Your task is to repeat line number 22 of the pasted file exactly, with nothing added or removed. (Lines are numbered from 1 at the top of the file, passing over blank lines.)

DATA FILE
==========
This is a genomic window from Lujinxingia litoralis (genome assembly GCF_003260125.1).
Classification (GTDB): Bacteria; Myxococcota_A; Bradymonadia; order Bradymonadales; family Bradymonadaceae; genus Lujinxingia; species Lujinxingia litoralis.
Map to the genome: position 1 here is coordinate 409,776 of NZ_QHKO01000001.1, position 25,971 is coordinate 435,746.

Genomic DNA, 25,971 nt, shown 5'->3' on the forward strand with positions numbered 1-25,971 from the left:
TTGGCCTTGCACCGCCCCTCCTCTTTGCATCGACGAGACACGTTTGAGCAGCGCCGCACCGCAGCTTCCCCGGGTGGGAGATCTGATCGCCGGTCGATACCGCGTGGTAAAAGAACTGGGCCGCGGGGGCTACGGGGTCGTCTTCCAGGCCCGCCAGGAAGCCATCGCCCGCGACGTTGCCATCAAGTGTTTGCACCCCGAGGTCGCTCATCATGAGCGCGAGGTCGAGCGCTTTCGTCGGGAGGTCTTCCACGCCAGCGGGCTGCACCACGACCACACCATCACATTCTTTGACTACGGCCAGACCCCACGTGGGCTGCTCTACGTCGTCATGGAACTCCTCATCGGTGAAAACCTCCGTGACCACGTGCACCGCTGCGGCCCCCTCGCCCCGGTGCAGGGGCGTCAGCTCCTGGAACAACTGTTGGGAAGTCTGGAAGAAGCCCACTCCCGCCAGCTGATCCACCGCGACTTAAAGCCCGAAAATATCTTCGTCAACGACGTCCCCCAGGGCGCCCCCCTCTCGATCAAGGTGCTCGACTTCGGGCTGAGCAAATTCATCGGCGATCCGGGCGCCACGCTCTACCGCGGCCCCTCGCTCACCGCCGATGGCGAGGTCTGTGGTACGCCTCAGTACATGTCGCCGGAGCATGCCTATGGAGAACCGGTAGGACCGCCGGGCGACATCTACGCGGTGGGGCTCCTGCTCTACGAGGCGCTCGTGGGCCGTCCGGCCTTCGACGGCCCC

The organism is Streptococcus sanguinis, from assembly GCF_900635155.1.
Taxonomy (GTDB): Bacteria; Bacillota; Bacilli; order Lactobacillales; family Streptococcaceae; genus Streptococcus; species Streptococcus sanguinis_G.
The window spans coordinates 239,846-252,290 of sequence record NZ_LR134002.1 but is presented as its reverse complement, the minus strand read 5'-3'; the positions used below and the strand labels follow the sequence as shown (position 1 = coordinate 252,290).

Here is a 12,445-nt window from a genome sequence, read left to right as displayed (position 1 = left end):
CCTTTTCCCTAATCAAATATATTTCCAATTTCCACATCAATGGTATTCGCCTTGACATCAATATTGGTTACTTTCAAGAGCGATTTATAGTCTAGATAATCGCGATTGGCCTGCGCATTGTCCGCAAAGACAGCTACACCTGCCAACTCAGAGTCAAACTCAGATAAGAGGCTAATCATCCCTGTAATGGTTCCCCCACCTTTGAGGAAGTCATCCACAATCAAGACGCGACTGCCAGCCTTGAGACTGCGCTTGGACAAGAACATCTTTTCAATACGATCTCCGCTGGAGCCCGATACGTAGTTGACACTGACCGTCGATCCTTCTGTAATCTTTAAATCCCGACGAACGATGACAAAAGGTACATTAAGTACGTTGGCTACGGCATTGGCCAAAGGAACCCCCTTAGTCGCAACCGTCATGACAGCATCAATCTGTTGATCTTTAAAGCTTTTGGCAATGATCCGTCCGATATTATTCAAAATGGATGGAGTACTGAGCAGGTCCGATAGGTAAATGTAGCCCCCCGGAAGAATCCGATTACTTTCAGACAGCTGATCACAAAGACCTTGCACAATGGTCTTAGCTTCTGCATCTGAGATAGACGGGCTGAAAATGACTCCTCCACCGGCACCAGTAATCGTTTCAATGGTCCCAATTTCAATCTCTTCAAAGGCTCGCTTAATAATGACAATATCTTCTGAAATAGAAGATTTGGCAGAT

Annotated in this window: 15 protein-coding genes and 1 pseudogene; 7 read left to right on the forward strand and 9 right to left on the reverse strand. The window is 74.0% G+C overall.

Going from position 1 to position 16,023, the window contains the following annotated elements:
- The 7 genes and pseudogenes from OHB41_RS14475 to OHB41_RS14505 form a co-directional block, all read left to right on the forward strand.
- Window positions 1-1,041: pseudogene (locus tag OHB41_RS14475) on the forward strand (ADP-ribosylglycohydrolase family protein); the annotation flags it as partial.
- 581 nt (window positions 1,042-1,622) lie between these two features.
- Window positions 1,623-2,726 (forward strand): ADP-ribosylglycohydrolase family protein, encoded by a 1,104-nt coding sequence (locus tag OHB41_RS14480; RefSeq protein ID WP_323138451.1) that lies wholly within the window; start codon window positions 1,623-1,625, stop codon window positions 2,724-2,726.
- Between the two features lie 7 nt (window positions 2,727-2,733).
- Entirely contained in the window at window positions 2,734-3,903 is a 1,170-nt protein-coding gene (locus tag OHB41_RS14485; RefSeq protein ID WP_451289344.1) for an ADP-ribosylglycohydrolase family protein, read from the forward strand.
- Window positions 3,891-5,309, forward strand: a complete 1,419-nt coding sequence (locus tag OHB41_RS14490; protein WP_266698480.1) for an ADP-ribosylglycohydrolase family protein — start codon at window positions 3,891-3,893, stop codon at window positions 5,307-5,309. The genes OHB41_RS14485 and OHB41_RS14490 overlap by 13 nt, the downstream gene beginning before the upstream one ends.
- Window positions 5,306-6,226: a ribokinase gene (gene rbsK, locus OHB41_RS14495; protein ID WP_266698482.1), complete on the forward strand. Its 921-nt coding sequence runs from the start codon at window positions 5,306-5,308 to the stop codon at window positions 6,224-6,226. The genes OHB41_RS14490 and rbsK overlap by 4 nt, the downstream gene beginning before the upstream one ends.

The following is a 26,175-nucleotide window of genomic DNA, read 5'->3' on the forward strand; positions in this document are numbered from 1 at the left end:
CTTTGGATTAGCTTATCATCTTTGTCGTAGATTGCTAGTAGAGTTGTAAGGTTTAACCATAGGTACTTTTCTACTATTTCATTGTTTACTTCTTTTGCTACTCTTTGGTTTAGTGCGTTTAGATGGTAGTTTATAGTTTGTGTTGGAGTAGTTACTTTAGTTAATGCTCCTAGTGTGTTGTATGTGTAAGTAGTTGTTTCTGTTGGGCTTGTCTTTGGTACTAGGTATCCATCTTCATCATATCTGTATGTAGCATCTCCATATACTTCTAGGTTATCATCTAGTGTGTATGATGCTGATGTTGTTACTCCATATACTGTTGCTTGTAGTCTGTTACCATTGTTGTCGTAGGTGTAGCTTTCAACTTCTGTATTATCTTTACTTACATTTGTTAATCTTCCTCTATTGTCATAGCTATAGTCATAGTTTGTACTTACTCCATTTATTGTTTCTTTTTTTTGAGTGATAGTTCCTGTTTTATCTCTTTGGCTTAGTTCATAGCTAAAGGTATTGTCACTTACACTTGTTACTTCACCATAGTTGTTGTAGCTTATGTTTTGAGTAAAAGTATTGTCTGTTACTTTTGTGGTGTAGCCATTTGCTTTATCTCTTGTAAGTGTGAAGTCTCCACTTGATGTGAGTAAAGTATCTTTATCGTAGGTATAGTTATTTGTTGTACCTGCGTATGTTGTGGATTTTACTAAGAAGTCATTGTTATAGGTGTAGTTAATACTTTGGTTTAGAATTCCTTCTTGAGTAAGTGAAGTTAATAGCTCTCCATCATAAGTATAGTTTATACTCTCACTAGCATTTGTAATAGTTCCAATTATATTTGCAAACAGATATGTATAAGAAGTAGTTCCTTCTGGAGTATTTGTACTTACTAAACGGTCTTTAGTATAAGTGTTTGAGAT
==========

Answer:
CTTTGGATTAGCTTATCATCTTTGTCGTAGATTGCTAGTAGAGTTGTAAGGTTTAACCATAGGTACTTTTCTACTATTTCATTGTTTACTTCTTTTGCTACTCTTTGGTTTAGTGCGTTTAGATGGTAGTTTATAGTTTGTGTTGGAGTAGTTACTTTAGTTAATGCTCCTAGTGTGTTGTATGTGTAAGTAGTTGTTTCTGTTGGGCTTGTCTTTGGTACTAGGTATCCATCTTCATCATATCTGTATGTAGCATCTCCATATACTTCTAGGTTATCATCTAGTGTGTATGATGCTGATGTTGTTACTCCATATACTGTTGCTTGTAGTCTGTTACCATTGTTGTCGTAGGTGTAGCTTTCAACTTCTGTATTATCTTTACTTACATTTGTTAATCTTCCTCTATTGTCATAGCTATAGTCATAGTTTGTACTTACTCCATTTATTGTTTCTTTTTTTTGAGTGATAGTTCCTGTTTTATCTCTTTGGCTTAGTTCATAGCTAAAGGTATTGTCACTTACACTTGTTACTTCACCATAGTTGTTGTAGCTTATGTTTTGAGTAAAAGTATTGTCTGTTACTTTTGTGGTGTAGCCATTTGCTTTATCTCTTGTAAGTGTGAAGTCTCCACTTGATGTGAGTAAAGTATCTTTATCGTAGGTATAGTTATTTGTTGTACCTGCGTATGTTGTGGATTTTACTAAGAAGTCATTGTTATAGGTGTAGTTAATACTTTGGTTTAGAATTCCTTCTTGAGTAAGTGAAGTTAATAGCTCTCCATCATAAGTATAGTTTATACTCTCACTAGCATTTGTAATAGTTCCAATTATATTTGCAAACAGATATGTATAAGAAGTAGTTCCTTCTGGAGTATTTGTACTTACTAAACGGTCTTTAGTATAAGTGTTTGAGAT